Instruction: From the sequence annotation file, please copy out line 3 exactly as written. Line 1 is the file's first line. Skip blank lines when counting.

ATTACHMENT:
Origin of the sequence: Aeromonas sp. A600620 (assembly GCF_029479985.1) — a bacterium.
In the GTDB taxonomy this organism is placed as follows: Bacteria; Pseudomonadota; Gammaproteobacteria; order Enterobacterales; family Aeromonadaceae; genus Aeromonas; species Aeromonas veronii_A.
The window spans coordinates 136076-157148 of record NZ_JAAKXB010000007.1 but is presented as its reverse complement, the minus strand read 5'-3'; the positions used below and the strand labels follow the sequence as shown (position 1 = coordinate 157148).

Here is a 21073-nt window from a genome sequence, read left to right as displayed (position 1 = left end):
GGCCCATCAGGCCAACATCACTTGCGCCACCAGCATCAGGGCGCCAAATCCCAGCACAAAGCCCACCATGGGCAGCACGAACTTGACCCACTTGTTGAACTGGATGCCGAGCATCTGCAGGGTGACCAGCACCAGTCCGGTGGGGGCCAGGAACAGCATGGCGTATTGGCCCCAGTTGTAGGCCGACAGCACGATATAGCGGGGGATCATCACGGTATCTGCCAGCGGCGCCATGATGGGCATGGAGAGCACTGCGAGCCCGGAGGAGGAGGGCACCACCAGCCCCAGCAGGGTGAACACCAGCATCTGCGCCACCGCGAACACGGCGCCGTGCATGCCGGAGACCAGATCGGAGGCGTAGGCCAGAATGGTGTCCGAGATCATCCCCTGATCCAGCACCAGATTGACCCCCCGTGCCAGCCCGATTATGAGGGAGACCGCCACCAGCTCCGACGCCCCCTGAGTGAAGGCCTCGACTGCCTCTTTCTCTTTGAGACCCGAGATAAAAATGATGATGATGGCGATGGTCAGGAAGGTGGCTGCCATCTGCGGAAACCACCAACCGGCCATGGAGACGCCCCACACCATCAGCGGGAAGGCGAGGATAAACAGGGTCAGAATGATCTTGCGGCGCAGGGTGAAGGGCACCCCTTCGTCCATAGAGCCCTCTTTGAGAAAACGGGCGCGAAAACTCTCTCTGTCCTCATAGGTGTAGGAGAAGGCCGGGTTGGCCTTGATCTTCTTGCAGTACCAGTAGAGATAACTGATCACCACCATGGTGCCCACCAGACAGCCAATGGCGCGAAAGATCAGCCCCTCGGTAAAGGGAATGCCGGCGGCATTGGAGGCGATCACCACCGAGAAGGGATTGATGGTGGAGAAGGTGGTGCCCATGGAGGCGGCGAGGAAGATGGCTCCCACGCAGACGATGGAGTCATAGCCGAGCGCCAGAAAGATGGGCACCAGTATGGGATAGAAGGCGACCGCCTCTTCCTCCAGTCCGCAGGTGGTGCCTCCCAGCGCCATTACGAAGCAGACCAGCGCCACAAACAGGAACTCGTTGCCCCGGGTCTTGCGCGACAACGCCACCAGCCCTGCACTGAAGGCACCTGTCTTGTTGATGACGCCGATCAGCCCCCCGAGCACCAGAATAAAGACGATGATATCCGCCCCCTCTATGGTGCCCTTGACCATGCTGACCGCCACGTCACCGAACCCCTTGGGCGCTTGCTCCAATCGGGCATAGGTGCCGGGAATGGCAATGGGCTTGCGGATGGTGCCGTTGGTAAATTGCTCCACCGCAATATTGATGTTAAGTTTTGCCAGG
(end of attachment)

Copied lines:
The window spans coordinates 136076-157148 of record NZ_JAAKXB010000007.1 but is presented as its reverse complement, the minus strand read 5'-3'; the positions used below and the strand labels follow the sequence as shown (position 1 = coordinate 157148).